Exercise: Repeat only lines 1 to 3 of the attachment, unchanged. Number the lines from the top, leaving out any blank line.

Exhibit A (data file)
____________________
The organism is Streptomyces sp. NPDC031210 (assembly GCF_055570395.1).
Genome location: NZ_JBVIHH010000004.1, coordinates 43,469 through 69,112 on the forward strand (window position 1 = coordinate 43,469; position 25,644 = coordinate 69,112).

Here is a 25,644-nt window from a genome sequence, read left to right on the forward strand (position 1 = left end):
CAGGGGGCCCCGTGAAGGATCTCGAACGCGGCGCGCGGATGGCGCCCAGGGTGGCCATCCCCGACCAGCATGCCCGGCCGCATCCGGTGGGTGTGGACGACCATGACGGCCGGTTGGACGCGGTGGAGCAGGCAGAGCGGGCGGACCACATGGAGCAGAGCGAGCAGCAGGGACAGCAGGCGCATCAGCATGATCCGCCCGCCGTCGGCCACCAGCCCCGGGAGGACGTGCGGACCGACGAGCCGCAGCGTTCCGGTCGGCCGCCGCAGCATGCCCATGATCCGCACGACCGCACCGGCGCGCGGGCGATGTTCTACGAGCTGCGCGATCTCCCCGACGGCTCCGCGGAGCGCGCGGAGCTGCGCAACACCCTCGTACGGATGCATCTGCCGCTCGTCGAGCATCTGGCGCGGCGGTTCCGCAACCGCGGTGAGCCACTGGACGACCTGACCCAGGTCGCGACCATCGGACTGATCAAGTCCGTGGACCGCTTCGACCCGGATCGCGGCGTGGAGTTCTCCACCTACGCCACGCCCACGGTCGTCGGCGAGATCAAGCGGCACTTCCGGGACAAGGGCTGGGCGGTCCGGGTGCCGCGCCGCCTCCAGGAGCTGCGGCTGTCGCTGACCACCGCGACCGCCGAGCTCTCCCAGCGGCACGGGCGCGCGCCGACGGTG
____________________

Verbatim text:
The organism is Streptomyces sp. NPDC031210 (assembly GCF_055570395.1).
Genome location: NZ_JBVIHH010000004.1, coordinates 43,469 through 69,112 on the forward strand (window position 1 = coordinate 43,469; position 25,644 = coordinate 69,112).

Here is a 25,644-nt window from a genome sequence, read left to right on the forward strand (position 1 = left end):